Figure 4. Function call to collect OS information.
Figure 4. Function call to collect OS information.

This function makes calls to RtlGetVersion, which stores data inside of an OSVERSIONINFOW structure, and GetNativeSystemInfo performs the same by saving its data inside a SYSTEM_INFO structure.

Figure 5. OSVERSIONINFOW and SYSTEM_INFO structures filled up by API calls.
Figure 5. OSVERSIONINFOW and SYSTEM_INFO structures filled up by API calls.

Once the data structures are populated, specific data is fetched by the instructions located at these offsets: 0x2EC3DB (Ret value), 0x2EC440 (MajorVersion), 0x2EC3DB, 0x2EC3D0 (MinorVersion) and 0x2EC45A (Architecture|PROCESSOR_ARCHITECTURE_INTEL).

The returning value is computed by adding and multiplying against fixed values: MajorVersionMinorVersionArchitecture and the returning value (0x1) of the RtlGetNtProductType call, which is a symbolic constant (NtProductWinNT) of the NT_PRODUCT_TYPE enumeration data type. The following Python code simulates the logic that generates such value.

Figure 6. Python proof of concept (PoC) emulating the OS data generation algorithm.
Figure 6. Python proof of concept (PoC) emulating the OS data generation algorithm.

Remote Desktop Services Session Information Collection

More calls are performed, including the one to GetCurrentProcessId, which retrieves the process identifier for the current process, and the returning value is passed to the ProcessIdToSessionId function as parameter. According to the MSDN description, the ProcessIdToSessionId function "retrieves the Remote Desktop Services session associated with a specified process." The returning value of this function indicates the Terminal Services session the current process is running on.

Figure 7. Function call to retrieve the Terminal Service session identifier.
Figure 7. Function call to retrieve the Terminal Service session identifier.

Process Scanning and C2 Data Collection

This function collects active running processes on the system by the execution of the traditional method of calling the CreateToolhelp32SnapshotProcess32FirstWGetCurrentProcessId and Process32NextW functions. Before entering to this function, the instruction at offset 0x2E4715 loads the address of a local variable in the EAX register and pushed onto the stack. This variable will contain a pointer generated by a call to the RtAllocateHeap function that will eventually receive the process data information.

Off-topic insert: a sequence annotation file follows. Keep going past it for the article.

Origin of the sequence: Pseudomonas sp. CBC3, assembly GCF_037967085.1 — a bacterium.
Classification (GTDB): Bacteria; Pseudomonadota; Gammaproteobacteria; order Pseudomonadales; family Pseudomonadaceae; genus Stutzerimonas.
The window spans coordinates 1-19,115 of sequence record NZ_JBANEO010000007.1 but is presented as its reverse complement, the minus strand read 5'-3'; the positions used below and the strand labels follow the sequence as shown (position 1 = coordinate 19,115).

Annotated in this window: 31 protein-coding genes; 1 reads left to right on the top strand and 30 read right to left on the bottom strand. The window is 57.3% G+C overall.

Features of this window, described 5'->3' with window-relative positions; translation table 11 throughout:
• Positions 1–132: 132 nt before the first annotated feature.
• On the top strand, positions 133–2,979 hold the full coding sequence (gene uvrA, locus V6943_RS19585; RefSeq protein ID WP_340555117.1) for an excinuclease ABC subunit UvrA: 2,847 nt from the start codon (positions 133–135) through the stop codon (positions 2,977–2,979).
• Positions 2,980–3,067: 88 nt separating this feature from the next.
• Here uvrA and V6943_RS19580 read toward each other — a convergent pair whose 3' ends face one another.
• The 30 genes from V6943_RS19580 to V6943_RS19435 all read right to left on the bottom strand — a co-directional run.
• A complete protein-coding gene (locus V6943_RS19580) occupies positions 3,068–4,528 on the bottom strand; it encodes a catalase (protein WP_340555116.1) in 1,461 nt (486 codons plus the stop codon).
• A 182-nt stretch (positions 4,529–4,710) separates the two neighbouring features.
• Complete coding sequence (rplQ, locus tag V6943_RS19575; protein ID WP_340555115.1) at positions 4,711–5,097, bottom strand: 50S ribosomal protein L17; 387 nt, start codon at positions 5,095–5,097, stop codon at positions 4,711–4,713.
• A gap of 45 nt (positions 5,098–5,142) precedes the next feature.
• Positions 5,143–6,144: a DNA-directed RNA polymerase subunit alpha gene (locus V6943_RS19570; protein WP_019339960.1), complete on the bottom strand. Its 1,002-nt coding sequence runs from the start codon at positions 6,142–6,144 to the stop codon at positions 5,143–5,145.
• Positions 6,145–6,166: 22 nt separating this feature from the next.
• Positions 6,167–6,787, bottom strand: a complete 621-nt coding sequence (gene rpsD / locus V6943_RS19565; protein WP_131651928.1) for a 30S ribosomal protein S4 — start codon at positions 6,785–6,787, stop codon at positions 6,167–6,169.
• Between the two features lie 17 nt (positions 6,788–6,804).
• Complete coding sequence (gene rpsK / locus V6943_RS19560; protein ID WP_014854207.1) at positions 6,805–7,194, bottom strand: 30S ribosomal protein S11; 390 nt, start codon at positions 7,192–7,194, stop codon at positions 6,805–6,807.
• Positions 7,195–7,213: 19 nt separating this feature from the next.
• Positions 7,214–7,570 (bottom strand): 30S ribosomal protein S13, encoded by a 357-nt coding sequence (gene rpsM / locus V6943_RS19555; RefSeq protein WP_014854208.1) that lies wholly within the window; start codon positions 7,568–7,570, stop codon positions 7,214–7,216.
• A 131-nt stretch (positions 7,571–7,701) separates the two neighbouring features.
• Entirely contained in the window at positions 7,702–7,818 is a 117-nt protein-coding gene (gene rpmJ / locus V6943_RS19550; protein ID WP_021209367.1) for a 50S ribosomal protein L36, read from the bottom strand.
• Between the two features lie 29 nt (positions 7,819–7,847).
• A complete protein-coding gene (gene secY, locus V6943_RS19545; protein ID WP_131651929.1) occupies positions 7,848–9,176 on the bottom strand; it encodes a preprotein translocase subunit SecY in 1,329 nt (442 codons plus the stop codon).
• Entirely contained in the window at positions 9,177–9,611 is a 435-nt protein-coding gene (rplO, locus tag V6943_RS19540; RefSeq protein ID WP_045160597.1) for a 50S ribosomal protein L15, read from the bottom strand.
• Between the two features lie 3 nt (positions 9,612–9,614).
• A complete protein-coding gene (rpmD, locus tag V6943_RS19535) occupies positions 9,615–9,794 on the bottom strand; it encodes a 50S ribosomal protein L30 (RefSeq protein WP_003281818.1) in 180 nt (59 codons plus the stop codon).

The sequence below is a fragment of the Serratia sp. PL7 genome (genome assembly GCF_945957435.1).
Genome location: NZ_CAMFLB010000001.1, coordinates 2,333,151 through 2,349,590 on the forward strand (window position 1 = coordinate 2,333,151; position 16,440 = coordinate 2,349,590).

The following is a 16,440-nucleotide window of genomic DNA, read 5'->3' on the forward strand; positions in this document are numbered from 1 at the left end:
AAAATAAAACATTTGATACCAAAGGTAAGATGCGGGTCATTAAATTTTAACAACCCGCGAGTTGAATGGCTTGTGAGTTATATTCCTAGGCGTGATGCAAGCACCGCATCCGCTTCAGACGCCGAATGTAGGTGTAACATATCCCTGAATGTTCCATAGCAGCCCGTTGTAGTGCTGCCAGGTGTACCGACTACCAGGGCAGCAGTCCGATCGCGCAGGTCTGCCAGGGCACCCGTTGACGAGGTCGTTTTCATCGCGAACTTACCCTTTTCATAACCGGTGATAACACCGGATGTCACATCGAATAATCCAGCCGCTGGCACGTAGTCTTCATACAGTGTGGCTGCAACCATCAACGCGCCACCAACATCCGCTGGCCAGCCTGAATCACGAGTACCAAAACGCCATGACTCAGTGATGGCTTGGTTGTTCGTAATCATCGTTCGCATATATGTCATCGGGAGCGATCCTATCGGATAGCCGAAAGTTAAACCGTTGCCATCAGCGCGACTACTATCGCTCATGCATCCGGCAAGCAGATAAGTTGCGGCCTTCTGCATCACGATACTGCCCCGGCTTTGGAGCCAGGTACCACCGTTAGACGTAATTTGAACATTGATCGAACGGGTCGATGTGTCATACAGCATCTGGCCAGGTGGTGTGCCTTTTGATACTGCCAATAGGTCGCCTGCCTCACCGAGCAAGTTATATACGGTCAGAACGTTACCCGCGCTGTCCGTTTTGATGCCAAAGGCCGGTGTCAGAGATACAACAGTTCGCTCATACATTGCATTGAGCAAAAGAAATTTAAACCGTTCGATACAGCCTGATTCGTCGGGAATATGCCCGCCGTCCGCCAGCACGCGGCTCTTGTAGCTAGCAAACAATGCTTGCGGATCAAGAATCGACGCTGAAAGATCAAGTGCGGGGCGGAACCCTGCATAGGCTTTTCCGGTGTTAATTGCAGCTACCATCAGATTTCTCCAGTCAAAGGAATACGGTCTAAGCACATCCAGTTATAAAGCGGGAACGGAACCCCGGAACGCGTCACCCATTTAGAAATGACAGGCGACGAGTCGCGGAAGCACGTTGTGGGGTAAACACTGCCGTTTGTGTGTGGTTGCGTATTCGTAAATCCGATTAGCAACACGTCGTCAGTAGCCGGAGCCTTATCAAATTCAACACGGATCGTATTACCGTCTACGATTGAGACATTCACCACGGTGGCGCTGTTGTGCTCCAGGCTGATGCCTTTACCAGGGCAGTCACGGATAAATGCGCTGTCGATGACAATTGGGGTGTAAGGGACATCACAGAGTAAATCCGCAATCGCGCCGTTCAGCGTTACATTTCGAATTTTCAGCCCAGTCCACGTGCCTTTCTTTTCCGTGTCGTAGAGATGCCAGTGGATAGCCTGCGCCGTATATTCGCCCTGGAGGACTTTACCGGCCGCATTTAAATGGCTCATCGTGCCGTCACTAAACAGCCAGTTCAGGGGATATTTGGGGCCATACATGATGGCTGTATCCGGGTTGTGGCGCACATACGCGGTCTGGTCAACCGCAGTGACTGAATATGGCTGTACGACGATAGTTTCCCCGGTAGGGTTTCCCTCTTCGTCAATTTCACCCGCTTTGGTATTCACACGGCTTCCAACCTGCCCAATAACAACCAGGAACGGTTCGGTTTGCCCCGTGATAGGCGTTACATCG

Figure 8. Function call to generate and initialize values with process data.
Figure 8. Function call to generate and initialize values with process data.

This function also makes calls to the sub-function named copy_collected_data_parent. During its execution, it generates a new memory section made by a call to the RtlAllocateHeap function, and some subsequent calls to the memcpy wrapper function to copy collected C2 data to the new allocated section.

Figure 9. Function call that collects and initializes values with C2 data.
Figure 9. Function call that collects and initializes values with C2 data.

The next function to call is HTTP_LAUNCHER, which contains sub-functions that provide web capability, among other tasks. At this point in time, the variables are initialized with the corresponding return values from the previously executed functions. The following ASCII dump shows the variable addresses, the related data and information about which function, or instruction offset, provided the given data.

Figure 10. Stack-snapshot including collected data and the data generation functions references.
Figure 10. Stack-snapshot including collected data and the data generation functions references.

The next step is a call to the c2_data_write function, which calls the write_collected_data sub-function and passes as parameters two values:

  1. A pointer to the C2 data (0x2EAC3E).
  2. The returning value (address) of a new memory allocation generated by a call to the RtlAllocateHeap function located at offset 0x2F989B.

This newly generated data passes through an algorithm, which in addition to writing (at offset 0x2FA830) also modifies certain bytes (at offset 0x2FA6DE) of the C2 data, especially some filename extensions.

Figure 11. Function calls that write collected data in memory.
Figure 11. Function calls that write collected data in memory.

Once the data is collected, a call to write_c2_data_zero is made, which will allocate additional memory by calling the AllocateHeap (0x2E99DC) function. This function will eventually be called twice, and it will call more sub-functions in where the instructions at offset 0x2F362A of the write_c2_data_one function will generate two DWORD values: 0x1, which is a fixed value, and 0x132, which is the length of the C2 data. The next step is a call to copy_c2_data (a wrapper to memcpy at offset 0x2F794C) function, which copies the C2 data to a new location next to the two values mentioned earlier.

Figure 12. Function calls that perform intermediary C2 data copying.
Figure 12. Function calls that perform intermediary C2 data copying.

The next sequential function execution is a call to CryptDuplicateHash. After that, a call to copy_binary_data is made, which makes a final C2 data copy to a new memory allocation. This location will contain the last C2 data before being encrypted by the CryptEncrypt function, as will be performed in subsequent steps.

Figure 13. Function calls that make a final copy of unencrypted C2 data.
Figure 13. Function calls that make a final copy of unencrypted C2 data.